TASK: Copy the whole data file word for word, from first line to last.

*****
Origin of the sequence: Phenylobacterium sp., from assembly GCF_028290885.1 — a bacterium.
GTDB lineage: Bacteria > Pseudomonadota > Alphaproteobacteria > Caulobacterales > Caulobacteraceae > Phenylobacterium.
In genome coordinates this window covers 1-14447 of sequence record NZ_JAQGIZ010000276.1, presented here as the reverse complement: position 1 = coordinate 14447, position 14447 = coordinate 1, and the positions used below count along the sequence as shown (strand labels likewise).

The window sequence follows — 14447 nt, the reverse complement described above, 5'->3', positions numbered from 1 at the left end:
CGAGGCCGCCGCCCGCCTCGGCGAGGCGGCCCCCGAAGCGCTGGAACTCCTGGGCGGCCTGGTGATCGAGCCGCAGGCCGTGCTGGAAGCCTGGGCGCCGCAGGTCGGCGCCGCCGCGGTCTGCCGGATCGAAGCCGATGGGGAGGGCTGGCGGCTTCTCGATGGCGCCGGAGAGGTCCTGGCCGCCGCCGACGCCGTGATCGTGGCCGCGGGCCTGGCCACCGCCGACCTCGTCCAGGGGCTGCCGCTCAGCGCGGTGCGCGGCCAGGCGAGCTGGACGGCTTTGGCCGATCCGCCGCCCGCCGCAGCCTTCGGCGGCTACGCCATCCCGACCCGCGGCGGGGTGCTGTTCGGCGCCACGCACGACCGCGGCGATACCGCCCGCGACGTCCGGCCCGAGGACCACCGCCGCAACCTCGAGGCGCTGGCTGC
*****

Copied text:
Origin of the sequence: Phenylobacterium sp., from assembly GCF_028290885.1 — a bacterium.
GTDB lineage: Bacteria > Pseudomonadota > Alphaproteobacteria > Caulobacterales > Caulobacteraceae > Phenylobacterium.
In genome coordinates this window covers 1-14447 of sequence record NZ_JAQGIZ010000276.1, presented here as the reverse complement: position 1 = coordinate 14447, position 14447 = coordinate 1, and the positions used below count along the sequence as shown (strand labels likewise).

The window sequence follows — 14447 nt, the reverse complement described above, 5'->3', positions numbered from 1 at the left end:
CGAGGCCGCCGCCCGCCTCGGCGAGGCGGCCCCCGAAGCGCTGGAACTCCTGGGCGGCCTGGTGATCGAGCCGCAGGCCGTGCTGGAAGCCTGGGCGCCGCAGGTCGGCGCCGCCGCGGTCTGCCGGATCGAAGCCGATGGGGAGGGCTGGCGGCTTCTCGATGGCGCCGGAGAGGTCCTGGCCGCCGCCGACGCCGTGATCGTGGCCGCGGGCCTGGCCACCGCCGACCTCGTCCAGGGGCTGCCGCTCAGCGCGGTGCGCGGCCAGGCGAGCTGGACGGCTTTGGCCGATCCGCCGCCCGCCGCAGCCTTCGGCGGCTACGCCATCCCGACCCGCGGCGGGGTGCTGTTCGGCGCCACGCACGACCGCGGCGATACCGCCCGCGACGTCCGGCCCGAGGACCACCGCCGCAACCTCGAGGCGCTGGCTGC